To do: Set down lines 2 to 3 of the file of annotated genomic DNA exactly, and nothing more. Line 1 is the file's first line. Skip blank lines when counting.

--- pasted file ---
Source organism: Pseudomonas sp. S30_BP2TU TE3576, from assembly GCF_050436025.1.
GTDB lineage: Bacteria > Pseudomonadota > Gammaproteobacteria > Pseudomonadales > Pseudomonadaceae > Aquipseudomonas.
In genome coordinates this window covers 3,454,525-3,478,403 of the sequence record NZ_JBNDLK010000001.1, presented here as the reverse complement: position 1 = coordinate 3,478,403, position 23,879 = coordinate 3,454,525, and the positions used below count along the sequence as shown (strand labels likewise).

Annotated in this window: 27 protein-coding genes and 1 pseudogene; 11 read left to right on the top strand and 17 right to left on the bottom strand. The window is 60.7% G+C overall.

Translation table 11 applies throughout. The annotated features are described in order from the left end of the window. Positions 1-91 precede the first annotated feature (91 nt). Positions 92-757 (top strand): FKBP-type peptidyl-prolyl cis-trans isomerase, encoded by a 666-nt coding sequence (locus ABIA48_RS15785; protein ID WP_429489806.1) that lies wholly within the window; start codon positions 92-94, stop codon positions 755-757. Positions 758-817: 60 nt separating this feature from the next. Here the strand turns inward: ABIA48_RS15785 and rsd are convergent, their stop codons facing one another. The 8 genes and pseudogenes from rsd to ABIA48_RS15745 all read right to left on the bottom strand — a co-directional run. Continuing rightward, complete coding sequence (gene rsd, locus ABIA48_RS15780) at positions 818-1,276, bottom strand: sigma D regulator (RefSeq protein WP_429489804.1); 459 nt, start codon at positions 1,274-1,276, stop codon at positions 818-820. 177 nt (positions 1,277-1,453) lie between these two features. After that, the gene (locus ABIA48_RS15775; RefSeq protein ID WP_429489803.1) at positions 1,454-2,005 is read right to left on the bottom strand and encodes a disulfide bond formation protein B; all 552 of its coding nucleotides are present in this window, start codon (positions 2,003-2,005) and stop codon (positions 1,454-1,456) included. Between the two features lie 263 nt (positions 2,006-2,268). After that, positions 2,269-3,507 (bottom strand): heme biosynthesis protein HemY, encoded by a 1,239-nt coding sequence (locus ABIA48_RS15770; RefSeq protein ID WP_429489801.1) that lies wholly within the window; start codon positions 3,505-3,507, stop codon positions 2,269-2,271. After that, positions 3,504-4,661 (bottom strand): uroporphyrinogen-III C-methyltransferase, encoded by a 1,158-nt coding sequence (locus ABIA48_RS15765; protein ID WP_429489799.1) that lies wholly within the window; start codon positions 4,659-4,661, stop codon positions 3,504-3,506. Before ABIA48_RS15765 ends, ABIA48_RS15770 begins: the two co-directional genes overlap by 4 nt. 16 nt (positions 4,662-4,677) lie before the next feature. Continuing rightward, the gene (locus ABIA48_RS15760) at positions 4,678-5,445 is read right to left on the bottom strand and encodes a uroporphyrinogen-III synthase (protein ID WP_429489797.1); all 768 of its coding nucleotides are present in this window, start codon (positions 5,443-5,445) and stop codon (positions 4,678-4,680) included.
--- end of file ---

GTDB lineage: Bacteria > Pseudomonadota > Gammaproteobacteria > Pseudomonadales > Pseudomonadaceae > Aquipseudomonas.
In genome coordinates this window covers 3,454,525-3,478,403 of the sequence record NZ_JBNDLK010000001.1, presented here as the reverse complement: position 1 = coordinate 3,478,403, position 23,879 = coordinate 3,454,525, and the positions used below count along the sequence as shown (strand labels likewise).